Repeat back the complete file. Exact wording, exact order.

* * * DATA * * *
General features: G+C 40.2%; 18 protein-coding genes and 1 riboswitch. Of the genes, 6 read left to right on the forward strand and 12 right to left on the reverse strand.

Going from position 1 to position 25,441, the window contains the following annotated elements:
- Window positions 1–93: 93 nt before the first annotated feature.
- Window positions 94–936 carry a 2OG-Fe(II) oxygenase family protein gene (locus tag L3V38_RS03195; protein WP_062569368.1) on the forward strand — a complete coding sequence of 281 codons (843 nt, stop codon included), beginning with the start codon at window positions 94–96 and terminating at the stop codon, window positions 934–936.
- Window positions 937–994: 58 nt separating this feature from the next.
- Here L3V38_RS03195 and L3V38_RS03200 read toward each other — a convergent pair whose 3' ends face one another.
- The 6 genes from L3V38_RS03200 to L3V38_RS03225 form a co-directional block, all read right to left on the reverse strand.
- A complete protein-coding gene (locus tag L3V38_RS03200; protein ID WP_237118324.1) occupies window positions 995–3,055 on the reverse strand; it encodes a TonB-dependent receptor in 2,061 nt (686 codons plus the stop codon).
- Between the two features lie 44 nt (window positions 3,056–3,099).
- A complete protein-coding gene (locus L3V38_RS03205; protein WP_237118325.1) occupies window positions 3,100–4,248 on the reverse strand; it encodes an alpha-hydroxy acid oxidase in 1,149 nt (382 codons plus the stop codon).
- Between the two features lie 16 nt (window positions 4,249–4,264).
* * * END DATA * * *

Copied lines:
General features: G+C 40.2%; 18 protein-coding genes and 1 riboswitch. Of the genes, 6 read left to right on the forward strand and 12 right to left on the reverse strand.

Going from position 1 to position 25,441, the window contains the following annotated elements:
- Window positions 1–93: 93 nt before the first annotated feature.
- Window positions 94–936 carry a 2OG-Fe(II) oxygenase family protein gene (locus tag L3V38_RS03195; protein WP_062569368.1) on the forward strand — a complete coding sequence of 281 codons (843 nt, stop codon included), beginning with the start codon at window positions 94–96 and terminating at the stop codon, window positions 934–936.
- Window positions 937–994: 58 nt separating this feature from the next.
- Here L3V38_RS03195 and L3V38_RS03200 read toward each other — a convergent pair whose 3' ends face one another.
- The 6 genes from L3V38_RS03200 to L3V38_RS03225 form a co-directional block, all read right to left on the reverse strand.
- A complete protein-coding gene (locus tag L3V38_RS03200; protein ID WP_237118324.1) occupies window positions 995–3,055 on the reverse strand; it encodes a TonB-dependent receptor in 2,061 nt (686 codons plus the stop codon).
- Between the two features lie 44 nt (window positions 3,056–3,099).
- A complete protein-coding gene (locus L3V38_RS03205; protein WP_237118325.1) occupies window positions 3,100–4,248 on the reverse strand; it encodes an alpha-hydroxy acid oxidase in 1,149 nt (382 codons plus the stop codon).
- Between the two features lie 16 nt (window positions 4,249–4,264).